The blocks arrived, warped, wrinkled and neglected. They had languished for years and been through at least two previous owners. (Maybe this should be a “Third Chances” quilt?)
But, the fabric was interesting and the hand piecing was precious. The shine of the sateen begged, “It isn’t too late for me to be beautiful.”
First step was the square up the blocks. This was a worrisome because of the hand piecing, but it was mostly just points and distorted corners. They would still hold together. The chosen size: 11-1/2″.
Once squared up there were still problems. ALL of the outside edges of the pink pieces were cut on the bias. The blocks wanted to wave and bunch in the middle even as the sides wanted to stretch. The only hope was sashing.
I went to my local quilt shop, not even knowing exactly what I was looking for…maybe something with pink, black and cream? But, then I saw it: A blue floral print from the Little Women collection by Riley Blake (While this line is fairly recent, you may or may not be able to find it. But it is worth the search.)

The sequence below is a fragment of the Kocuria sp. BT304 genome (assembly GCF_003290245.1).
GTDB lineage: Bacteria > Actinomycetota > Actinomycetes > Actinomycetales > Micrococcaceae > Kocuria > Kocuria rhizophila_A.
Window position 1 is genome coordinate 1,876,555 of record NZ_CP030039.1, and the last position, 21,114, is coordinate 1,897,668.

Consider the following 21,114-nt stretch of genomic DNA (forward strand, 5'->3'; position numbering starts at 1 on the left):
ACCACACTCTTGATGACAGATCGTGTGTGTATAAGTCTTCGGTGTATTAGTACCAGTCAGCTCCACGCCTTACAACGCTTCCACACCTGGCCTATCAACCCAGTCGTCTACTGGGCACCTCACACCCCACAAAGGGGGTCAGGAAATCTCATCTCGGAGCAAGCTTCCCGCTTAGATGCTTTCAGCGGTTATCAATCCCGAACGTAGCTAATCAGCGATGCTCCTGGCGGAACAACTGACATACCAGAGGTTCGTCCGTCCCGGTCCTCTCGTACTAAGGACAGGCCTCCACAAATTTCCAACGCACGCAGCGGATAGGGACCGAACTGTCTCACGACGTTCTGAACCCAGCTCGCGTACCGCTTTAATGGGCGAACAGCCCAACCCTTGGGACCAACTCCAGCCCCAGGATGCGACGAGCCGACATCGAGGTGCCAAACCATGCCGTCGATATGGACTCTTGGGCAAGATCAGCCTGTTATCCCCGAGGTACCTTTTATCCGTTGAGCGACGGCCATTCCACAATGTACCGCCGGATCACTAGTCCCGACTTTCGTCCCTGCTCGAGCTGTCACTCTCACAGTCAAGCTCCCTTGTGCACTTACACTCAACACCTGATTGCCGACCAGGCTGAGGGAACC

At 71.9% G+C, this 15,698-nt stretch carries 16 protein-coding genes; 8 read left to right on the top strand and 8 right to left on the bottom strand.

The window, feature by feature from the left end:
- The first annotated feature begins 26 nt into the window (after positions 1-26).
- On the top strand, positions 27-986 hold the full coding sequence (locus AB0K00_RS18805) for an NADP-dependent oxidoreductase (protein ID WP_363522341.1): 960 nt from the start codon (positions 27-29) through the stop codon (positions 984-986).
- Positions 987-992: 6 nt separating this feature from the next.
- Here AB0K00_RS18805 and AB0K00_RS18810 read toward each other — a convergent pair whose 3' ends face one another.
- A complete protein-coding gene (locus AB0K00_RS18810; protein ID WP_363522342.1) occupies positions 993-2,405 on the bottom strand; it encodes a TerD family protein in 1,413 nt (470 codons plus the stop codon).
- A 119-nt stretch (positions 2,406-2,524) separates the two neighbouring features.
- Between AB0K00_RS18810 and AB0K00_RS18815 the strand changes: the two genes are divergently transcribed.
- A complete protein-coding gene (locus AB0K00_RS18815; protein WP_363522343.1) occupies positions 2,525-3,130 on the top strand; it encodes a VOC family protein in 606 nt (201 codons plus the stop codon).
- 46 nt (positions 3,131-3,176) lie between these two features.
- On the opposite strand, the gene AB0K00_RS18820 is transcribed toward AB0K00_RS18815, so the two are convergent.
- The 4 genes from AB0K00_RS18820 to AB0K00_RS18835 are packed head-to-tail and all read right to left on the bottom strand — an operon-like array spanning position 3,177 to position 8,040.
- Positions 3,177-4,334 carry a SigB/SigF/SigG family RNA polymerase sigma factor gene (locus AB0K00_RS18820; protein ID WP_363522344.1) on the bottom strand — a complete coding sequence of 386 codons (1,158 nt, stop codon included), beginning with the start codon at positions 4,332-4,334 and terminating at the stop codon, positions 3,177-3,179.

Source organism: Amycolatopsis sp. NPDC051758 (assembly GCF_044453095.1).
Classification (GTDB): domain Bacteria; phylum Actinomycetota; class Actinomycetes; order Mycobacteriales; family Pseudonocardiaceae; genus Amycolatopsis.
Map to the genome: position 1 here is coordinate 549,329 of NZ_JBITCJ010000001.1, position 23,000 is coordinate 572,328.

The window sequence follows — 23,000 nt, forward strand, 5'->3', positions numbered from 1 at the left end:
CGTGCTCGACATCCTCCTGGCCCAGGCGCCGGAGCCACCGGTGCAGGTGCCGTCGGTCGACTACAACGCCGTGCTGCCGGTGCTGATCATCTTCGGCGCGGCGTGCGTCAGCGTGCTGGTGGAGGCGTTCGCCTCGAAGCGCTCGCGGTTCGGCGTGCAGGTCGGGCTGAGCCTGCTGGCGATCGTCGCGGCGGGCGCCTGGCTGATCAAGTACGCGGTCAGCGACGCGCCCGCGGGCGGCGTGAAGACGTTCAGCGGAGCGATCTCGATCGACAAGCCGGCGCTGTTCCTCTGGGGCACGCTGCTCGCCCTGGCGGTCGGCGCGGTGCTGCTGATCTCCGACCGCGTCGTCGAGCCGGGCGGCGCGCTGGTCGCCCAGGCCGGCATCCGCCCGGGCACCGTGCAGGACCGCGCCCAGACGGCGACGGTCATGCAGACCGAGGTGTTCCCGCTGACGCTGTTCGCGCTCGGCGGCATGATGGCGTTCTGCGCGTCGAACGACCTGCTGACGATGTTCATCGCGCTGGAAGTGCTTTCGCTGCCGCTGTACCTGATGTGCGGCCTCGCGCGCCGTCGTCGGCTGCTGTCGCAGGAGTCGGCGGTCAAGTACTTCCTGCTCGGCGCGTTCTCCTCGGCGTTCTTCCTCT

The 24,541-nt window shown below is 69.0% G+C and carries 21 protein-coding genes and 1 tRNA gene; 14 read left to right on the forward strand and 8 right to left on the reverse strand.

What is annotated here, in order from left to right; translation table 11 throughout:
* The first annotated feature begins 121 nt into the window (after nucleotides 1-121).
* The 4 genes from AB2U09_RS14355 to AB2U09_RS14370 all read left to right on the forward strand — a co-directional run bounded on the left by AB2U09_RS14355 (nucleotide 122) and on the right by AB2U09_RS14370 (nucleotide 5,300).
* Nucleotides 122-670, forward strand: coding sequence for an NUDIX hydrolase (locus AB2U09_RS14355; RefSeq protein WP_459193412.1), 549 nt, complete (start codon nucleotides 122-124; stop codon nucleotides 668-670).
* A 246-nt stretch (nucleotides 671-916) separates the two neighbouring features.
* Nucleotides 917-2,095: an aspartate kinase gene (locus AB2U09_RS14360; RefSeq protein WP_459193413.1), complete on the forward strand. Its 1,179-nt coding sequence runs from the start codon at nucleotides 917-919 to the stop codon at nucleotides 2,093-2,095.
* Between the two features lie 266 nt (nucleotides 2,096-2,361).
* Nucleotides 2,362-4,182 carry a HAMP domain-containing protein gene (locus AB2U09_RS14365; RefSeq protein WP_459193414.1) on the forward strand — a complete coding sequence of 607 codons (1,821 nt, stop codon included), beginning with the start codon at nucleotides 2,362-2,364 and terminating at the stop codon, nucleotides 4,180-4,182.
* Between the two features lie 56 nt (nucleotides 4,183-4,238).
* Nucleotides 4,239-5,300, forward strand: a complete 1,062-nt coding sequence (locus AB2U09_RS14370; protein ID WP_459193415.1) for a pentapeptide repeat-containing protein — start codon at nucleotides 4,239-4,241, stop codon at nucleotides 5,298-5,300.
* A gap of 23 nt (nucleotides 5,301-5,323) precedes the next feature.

Initially, I thought I should put the blocks on top of the sashing as I stitched them together, believing it would be easier to watch for problems and adjust while sewing. That was not the case. I finally tried putting the sashing on top and things lined out much more smoothly. Surprising, but lesson learned.
The blocks became rows, and the rows became a top, complete with a matching outer border. It is about 1-1/2 times as wide as the sashing. I like the extension and finish it gives the top. Alas, there are still bubbles and waves. The bias refused to give up easily.
My friend Jennifer, who does the hard longarm work for me, has a trick of using high loft batting in these situations. It might seem old fashioned, but it absorbs the “excess,” which is what needs to happen.
The final result is all I hoped for. The beauty of the work of the original maker shines through. The simple back picks up the green in the floral print. And there was enough of the pink fabric that came with the blocks for the binding. Talk about lucky!
No, it wasn’t too late for those blocks.
The final size is about 55″ x 67″. A nice display piece or throw to cuddle under, and to think about the value of second (or even third) chances.
NOTE: This post also featured in the Online Quilt Magazine.